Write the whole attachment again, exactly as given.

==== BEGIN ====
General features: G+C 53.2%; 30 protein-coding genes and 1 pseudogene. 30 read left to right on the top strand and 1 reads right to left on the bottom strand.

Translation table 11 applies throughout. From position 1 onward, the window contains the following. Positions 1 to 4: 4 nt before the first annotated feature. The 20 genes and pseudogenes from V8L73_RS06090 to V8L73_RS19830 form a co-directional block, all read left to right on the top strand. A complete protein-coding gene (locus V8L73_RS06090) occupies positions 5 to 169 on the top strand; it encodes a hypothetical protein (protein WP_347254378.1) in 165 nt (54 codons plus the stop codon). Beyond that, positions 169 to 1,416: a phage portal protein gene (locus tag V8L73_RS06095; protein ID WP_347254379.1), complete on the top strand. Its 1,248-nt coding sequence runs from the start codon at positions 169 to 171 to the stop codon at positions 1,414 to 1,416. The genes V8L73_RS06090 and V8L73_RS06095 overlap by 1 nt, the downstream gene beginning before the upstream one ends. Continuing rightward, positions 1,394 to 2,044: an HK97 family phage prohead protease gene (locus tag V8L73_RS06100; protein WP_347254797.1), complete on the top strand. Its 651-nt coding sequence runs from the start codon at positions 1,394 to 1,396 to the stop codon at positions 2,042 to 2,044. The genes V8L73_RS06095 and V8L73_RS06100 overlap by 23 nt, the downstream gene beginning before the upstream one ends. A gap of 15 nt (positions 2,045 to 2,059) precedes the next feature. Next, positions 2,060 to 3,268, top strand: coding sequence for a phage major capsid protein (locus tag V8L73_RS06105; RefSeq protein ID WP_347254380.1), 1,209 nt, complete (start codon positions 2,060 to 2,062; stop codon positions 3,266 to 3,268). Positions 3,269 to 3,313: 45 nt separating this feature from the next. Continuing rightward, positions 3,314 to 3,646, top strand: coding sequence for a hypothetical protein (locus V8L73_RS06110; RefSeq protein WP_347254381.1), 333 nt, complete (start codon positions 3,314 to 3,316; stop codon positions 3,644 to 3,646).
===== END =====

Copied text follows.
General features: G+C 53.2%; 30 protein-coding genes and 1 pseudogene. 30 read left to right on the top strand and 1 reads right to left on the bottom strand.

Translation table 11 applies throughout. From position 1 onward, the window contains the following. Positions 1 to 4: 4 nt before the first annotated feature. The 20 genes and pseudogenes from V8L73_RS06090 to V8L73_RS19830 form a co-directional block, all read left to right on the top strand. A complete protein-coding gene (locus V8L73_RS06090) occupies positions 5 to 169 on the top strand; it encodes a hypothetical protein (protein WP_347254378.1) in 165 nt (54 codons plus the stop codon). Beyond that, positions 169 to 1,416: a phage portal protein gene (locus tag V8L73_RS06095; protein ID WP_347254379.1), complete on the top strand. Its 1,248-nt coding sequence runs from the start codon at positions 169 to 171 to the stop codon at positions 1,414 to 1,416. The genes V8L73_RS06090 and V8L73_RS06095 overlap by 1 nt, the downstream gene beginning before the upstream one ends. Continuing rightward, positions 1,394 to 2,044: an HK97 family phage prohead protease gene (locus tag V8L73_RS06100; protein WP_347254797.1), complete on the top strand. Its 651-nt coding sequence runs from the start codon at positions 1,394 to 1,396 to the stop codon at positions 2,042 to 2,044. The genes V8L73_RS06095 and V8L73_RS06100 overlap by 23 nt, the downstream gene beginning before the upstream one ends. A gap of 15 nt (positions 2,045 to 2,059) precedes the next feature. Next, positions 2,060 to 3,268, top strand: coding sequence for a phage major capsid protein (locus tag V8L73_RS06105; RefSeq protein ID WP_347254380.1), 1,209 nt, complete (start codon positions 2,060 to 2,062; stop codon positions 3,266 to 3,268). Positions 3,269 to 3,313: 45 nt separating this feature from the next. Continuing rightward, positions 3,314 to 3,646, top strand: coding sequence for a hypothetical protein (locus V8L73_RS06110; RefSeq protein WP_347254381.1), 333 nt, complete (start codon positions 3,314 to 3,316; stop codon positions 3,644 to 3,646).